Writer’s block usually means I’m thinking too hard or going about something the wrong way. So to get around it, I start describing something, like the setting, food, clothing, or exploring through one of my character’s senses. Usually one of those things will shake something lose and to get the creative fires burning again. As a bonus, those experimental wanderings help fill in the details and motivations in later drafts.

What are you hoping to achieve in the week ahead?

Week two is hopefully going to be as on track as week one if not more so. Ideally, I’d love to get through the majority of the plot I have mapped out so that by week four I can start the next book that popped into my head late in October. I’d love to finish out the month with more than 50K and a start on a second novel if I can find the time and energy. Onward into a productive week two!

 

Visit Jean’s NaNoWriMo profile.

Bacil Donovan Warren

Writing from: Tucson, Arizona

Bacil Headshot

How many words did you reach in the first week and were you happy with your count?

My word count for week #1 so far (I have another writing session planned before I go to bed tonight!) is 17,350. I am ecstatic with that count!

What was your biggest writing victory for the week?

My biggest writing victory for week #1 was my word count. I’ve been working for several years on figuring out the best approach to writing, and it turns out that—for me, at least—it’s to just sit the heck down and write! It’s okay if it sucks, because it probably will. I can edit it later. This has been the biggest obstacle for me, up until now, the desire to edit immediately.

Did you run into any unexpected challenges?

I have not yet run into any unexpected challenges. I knew about several events that would require my attention and I planned around them beforehand.

Where do you write?

I write mostly in the office in my home.

What’s your best tip for beating writer’s block?

Writer’s block has been a weird subject for me. Up until this week, I would have told you that I beat writer’s block by having multiple other projects (some writing, some programming) that I can turn to, if I start to stumble. Now, I realize that I wasn’t really suffering writer’s block, I was really just being apprehensive and choosing to shift projects. NaNoWriMo has helped me realize a sense of creative freedom I didn’t realize was there, by forcing me to sit down and focus on just getting out the story, even if it’s bad. Bad can be fixed—missing, that’s harder to edit.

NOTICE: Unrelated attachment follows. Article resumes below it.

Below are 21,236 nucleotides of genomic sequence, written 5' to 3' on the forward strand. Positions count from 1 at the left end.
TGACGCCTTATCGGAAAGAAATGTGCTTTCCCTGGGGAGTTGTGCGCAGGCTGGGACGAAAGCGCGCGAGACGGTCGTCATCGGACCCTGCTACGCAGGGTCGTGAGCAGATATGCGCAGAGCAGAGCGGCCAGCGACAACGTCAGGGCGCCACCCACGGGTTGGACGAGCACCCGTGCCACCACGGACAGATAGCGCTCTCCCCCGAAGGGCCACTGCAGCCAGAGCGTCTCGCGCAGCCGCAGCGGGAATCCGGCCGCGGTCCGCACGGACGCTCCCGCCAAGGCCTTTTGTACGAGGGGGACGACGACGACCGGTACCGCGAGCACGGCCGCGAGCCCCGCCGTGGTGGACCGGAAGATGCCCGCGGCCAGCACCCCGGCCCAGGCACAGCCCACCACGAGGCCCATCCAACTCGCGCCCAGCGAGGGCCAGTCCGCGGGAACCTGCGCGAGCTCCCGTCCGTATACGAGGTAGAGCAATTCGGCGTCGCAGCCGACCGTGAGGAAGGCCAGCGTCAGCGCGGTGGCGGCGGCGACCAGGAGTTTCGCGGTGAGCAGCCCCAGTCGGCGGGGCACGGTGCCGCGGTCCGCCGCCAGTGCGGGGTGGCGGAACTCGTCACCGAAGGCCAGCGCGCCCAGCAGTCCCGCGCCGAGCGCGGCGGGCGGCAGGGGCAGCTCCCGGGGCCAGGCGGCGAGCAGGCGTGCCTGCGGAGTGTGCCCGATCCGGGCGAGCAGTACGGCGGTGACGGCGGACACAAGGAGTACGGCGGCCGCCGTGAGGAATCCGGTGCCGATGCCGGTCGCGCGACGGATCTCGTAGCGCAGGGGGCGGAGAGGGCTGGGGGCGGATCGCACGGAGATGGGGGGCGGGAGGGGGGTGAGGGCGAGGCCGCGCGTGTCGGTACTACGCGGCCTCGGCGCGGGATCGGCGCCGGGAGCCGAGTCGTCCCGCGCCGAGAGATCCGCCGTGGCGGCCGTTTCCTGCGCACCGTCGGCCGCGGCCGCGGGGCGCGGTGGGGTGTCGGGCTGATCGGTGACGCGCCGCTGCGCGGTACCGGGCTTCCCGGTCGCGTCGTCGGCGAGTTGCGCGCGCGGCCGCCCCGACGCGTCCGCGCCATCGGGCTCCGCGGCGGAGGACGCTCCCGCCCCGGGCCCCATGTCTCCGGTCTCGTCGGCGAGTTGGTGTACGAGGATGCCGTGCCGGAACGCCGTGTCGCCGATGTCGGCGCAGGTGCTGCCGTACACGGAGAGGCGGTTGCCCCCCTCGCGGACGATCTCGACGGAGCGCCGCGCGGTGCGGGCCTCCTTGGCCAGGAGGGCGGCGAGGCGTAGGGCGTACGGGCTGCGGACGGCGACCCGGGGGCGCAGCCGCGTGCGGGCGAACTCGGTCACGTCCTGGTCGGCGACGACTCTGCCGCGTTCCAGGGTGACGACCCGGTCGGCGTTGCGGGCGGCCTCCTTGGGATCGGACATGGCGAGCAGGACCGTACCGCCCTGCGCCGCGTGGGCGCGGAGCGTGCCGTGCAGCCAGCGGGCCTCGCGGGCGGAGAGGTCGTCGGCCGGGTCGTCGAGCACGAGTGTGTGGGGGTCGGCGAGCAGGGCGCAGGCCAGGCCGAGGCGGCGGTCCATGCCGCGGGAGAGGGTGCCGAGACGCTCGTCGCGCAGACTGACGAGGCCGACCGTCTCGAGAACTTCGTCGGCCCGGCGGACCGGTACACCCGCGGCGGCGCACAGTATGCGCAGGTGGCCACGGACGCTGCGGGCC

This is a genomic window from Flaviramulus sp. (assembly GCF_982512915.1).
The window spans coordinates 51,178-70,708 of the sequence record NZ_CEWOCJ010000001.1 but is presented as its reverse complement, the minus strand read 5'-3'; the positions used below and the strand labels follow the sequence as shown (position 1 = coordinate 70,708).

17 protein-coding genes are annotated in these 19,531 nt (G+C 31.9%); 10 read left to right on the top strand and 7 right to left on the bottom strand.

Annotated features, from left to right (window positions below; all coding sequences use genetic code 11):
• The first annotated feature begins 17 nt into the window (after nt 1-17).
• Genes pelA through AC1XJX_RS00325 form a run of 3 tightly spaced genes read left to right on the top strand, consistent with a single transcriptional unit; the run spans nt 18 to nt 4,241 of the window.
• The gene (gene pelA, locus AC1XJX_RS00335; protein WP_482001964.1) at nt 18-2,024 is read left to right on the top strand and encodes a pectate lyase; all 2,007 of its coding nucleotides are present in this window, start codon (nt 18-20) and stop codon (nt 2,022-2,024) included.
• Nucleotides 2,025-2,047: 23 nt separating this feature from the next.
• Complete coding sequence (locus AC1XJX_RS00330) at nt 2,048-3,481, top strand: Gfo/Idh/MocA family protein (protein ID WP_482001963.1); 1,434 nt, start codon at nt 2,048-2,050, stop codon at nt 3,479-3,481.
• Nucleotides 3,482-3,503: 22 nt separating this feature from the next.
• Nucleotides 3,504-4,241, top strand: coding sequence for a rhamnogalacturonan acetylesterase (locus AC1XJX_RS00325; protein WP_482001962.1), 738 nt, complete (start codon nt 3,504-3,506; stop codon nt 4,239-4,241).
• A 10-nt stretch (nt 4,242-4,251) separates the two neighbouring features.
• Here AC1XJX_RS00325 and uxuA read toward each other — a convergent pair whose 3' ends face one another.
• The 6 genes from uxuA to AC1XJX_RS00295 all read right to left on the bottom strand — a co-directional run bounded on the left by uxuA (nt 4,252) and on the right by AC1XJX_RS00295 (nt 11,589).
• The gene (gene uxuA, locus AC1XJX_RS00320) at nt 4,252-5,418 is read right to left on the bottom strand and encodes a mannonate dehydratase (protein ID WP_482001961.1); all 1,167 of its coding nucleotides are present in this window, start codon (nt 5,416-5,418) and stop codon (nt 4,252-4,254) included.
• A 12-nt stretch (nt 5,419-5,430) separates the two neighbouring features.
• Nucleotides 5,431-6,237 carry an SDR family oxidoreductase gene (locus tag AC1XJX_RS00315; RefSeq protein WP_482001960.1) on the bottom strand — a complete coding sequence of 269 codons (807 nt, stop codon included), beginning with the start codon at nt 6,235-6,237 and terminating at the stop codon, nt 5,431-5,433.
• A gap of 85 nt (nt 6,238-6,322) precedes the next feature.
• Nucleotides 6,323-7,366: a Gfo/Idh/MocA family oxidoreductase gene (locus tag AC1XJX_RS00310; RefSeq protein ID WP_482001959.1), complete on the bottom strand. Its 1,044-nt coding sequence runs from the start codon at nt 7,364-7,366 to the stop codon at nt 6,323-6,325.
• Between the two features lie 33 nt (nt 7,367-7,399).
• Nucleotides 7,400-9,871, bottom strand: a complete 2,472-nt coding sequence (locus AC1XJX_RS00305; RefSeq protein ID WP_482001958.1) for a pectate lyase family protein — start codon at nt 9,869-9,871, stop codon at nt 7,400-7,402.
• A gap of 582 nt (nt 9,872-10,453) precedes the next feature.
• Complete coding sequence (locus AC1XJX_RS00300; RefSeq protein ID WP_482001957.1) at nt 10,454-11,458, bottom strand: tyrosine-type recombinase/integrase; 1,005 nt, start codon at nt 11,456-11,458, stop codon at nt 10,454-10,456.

Visit Bacil’s NaNoWriMo profile.

Courtney Egan

Writing from: Adelaide, South Australia

Courtney Headshot

How many words did you reach in the first week and were you happy with your count?

By day seven my word count had reached 12,167. I had spent each day ensuring that I reached the daily target of 1.667 words. Some days I only just reached it. Others, I would be a few hundred over. I decided not to push myself to do more, even if I felt I could. It has helped me pace myself and allowed me to relax and do other things in between.

What was your biggest writing victory for the week?

Achieving my daily word counts. It not just about getting the words down; it’s has been about setting short term goals and the overwhelming feeling of accomplishment that washes over me when I achieve them. I was recently unable to return to work due to anxiety and experiencing daily panic attacks. There was a long period where I was even too anxious to leave the house. I think these small, but daily achievements have done wonders for my mental health and general well-being. That would have to be my biggest victory for the week.

Did you run into any unexpected challenges?

It’s probably not an unexpected challenge but it was something I had to address ASAP or I knew I’d be in trouble. Going back over your chapters and scenes is a terrible idea. You start chipping away at your sentences, which quickly eats away at your word count. I sometimes do it mid-scene and I have to keep reminding myself that it’s a draft. A horribly, messy, incoherent stream of words that I will get to edit later. When I catch myself doing it I sometimes take time out to make a coffee or draw a sketch. It seems to help me regain my focus and keep my inner editor at bay.